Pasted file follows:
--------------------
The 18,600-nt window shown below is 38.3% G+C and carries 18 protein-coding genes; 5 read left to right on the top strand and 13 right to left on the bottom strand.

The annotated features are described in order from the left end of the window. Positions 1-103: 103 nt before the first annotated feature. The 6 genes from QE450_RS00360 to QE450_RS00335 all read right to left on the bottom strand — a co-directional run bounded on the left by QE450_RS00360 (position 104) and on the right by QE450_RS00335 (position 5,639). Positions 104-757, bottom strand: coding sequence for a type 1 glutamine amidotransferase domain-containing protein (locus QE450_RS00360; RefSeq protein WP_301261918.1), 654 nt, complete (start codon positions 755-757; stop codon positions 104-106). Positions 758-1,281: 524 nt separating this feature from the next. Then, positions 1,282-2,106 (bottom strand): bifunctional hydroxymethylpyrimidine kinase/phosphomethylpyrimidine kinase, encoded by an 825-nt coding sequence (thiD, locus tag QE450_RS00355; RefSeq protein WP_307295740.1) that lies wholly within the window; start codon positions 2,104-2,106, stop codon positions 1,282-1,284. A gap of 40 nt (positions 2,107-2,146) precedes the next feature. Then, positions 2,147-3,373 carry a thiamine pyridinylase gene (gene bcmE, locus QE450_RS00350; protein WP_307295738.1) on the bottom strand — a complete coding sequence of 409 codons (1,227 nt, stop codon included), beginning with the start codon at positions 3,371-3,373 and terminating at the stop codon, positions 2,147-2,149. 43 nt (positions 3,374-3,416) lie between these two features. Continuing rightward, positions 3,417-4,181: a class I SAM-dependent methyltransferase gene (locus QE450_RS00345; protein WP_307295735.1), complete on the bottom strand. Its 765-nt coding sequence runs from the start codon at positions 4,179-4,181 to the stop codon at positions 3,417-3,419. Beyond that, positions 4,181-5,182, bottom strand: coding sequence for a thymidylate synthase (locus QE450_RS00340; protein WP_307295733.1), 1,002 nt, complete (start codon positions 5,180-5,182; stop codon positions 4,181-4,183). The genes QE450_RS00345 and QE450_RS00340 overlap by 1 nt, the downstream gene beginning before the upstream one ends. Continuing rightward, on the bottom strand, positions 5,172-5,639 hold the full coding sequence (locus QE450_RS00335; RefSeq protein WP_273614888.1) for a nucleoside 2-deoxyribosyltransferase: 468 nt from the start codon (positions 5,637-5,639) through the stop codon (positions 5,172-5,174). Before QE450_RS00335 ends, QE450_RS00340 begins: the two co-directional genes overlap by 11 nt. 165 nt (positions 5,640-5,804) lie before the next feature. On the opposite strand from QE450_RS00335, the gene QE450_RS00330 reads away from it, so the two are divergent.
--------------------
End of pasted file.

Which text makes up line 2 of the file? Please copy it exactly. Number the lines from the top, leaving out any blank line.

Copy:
The annotated features are described in order from the left end of the window. Positions 1-103: 103 nt before the first annotated feature. The 6 genes from QE450_RS00360 to QE450_RS00335 all read right to left on the bottom strand — a co-directional run bounded on the left by QE450_RS00360 (position 104) and on the right by QE450_RS00335 (position 5,639). Positions 104-757, bottom strand: coding sequence for a type 1 glutamine amidotransferase domain-containing protein (locus QE450_RS00360; RefSeq protein WP_301261918.1), 654 nt, complete (start codon positions 755-757; stop codon positions 104-106). Positions 758-1,281: 524 nt separating this feature from the next. Then, positions 1,282-2,106 (bottom strand): bifunctional hydroxymethylpyrimidine kinase/phosphomethylpyrimidine kinase, encoded by an 825-nt coding sequence (thiD, locus tag QE450_RS00355; RefSeq protein WP_307295740.1) that lies wholly within the window; start codon positions 2,104-2,106, stop codon positions 1,282-1,284. A gap of 40 nt (positions 2,107-2,146) precedes the next feature. Then, positions 2,147-3,373 carry a thiamine pyridinylase gene (gene bcmE, locus QE450_RS00350; protein WP_307295738.1) on the bottom strand — a complete coding sequence of 409 codons (1,227 nt, stop codon included), beginning with the start codon at positions 3,371-3,373 and terminating at the stop codon, positions 2,147-2,149. 43 nt (positions 3,374-3,416) lie between these two features. Continuing rightward, positions 3,417-4,181: a class I SAM-dependent methyltransferase gene (locus QE450_RS00345; protein WP_307295735.1), complete on the bottom strand. Its 765-nt coding sequence runs from the start codon at positions 4,179-4,181 to the stop codon at positions 3,417-3,419. Beyond that, positions 4,181-5,182, bottom strand: coding sequence for a thymidylate synthase (locus QE450_RS00340; protein WP_307295733.1), 1,002 nt, complete (start codon positions 5,180-5,182; stop codon positions 4,181-4,183). The genes QE450_RS00345 and QE450_RS00340 overlap by 1 nt, the downstream gene beginning before the upstream one ends. Continuing rightward, on the bottom strand, positions 5,172-5,639 hold the full coding sequence (locus QE450_RS00335; RefSeq protein WP_273614888.1) for a nucleoside 2-deoxyribosyltransferase: 468 nt from the start codon (positions 5,637-5,639) through the stop codon (positions 5,172-5,174). Before QE450_RS00335 ends, QE450_RS00340 begins: the two co-directional genes overlap by 11 nt. 165 nt (positions 5,640-5,804) lie before the next feature. On the opposite strand from QE450_RS00335, the gene QE450_RS00330 reads away from it, so the two are divergent.